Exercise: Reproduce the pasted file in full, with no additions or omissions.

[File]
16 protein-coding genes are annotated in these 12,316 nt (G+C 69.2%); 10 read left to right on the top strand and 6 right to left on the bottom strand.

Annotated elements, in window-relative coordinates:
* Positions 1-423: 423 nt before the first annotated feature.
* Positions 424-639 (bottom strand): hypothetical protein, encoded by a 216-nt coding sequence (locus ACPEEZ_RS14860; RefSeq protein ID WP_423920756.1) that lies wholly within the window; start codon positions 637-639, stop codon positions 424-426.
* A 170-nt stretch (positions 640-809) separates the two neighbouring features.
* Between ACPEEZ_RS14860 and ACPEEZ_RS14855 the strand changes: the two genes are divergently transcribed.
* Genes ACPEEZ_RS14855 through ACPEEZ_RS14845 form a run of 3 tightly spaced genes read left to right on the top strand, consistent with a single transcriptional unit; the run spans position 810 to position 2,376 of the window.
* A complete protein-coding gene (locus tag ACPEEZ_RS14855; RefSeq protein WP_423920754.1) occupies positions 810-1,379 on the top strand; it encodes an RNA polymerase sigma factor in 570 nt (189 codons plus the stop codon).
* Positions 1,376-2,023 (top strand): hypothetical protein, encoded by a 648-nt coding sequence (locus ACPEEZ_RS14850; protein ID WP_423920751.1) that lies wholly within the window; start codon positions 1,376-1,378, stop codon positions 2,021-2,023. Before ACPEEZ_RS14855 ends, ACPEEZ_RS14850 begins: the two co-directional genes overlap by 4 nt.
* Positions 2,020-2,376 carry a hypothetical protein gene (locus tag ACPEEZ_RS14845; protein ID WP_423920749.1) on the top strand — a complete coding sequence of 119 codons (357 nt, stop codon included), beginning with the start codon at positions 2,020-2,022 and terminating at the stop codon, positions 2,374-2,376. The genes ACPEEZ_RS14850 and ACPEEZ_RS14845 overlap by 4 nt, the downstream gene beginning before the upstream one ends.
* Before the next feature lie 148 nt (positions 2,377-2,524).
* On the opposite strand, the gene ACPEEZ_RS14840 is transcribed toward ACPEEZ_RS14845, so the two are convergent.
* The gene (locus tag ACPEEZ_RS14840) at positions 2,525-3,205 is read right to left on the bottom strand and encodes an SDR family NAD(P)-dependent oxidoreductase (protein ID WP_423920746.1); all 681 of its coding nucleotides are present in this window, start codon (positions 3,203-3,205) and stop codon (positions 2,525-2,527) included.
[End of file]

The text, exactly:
16 protein-coding genes are annotated in these 12,316 nt (G+C 69.2%); 10 read left to right on the top strand and 6 right to left on the bottom strand.

Annotated elements, in window-relative coordinates:
* Positions 1-423: 423 nt before the first annotated feature.
* Positions 424-639 (bottom strand): hypothetical protein, encoded by a 216-nt coding sequence (locus ACPEEZ_RS14860; RefSeq protein ID WP_423920756.1) that lies wholly within the window; start codon positions 637-639, stop codon positions 424-426.
* A 170-nt stretch (positions 640-809) separates the two neighbouring features.
* Between ACPEEZ_RS14860 and ACPEEZ_RS14855 the strand changes: the two genes are divergently transcribed.
* Genes ACPEEZ_RS14855 through ACPEEZ_RS14845 form a run of 3 tightly spaced genes read left to right on the top strand, consistent with a single transcriptional unit; the run spans position 810 to position 2,376 of the window.
* A complete protein-coding gene (locus tag ACPEEZ_RS14855; RefSeq protein WP_423920754.1) occupies positions 810-1,379 on the top strand; it encodes an RNA polymerase sigma factor in 570 nt (189 codons plus the stop codon).
* Positions 1,376-2,023 (top strand): hypothetical protein, encoded by a 648-nt coding sequence (locus ACPEEZ_RS14850; protein ID WP_423920751.1) that lies wholly within the window; start codon positions 1,376-1,378, stop codon positions 2,021-2,023. Before ACPEEZ_RS14855 ends, ACPEEZ_RS14850 begins: the two co-directional genes overlap by 4 nt.
* Positions 2,020-2,376 carry a hypothetical protein gene (locus tag ACPEEZ_RS14845; protein ID WP_423920749.1) on the top strand — a complete coding sequence of 119 codons (357 nt, stop codon included), beginning with the start codon at positions 2,020-2,022 and terminating at the stop codon, positions 2,374-2,376. The genes ACPEEZ_RS14850 and ACPEEZ_RS14845 overlap by 4 nt, the downstream gene beginning before the upstream one ends.
* Before the next feature lie 148 nt (positions 2,377-2,524).
* On the opposite strand, the gene ACPEEZ_RS14840 is transcribed toward ACPEEZ_RS14845, so the two are convergent.
* The gene (locus tag ACPEEZ_RS14840) at positions 2,525-3,205 is read right to left on the bottom strand and encodes an SDR family NAD(P)-dependent oxidoreductase (protein ID WP_423920746.1); all 681 of its coding nucleotides are present in this window, start codon (positions 3,203-3,205) and stop codon (positions 2,525-2,527) included.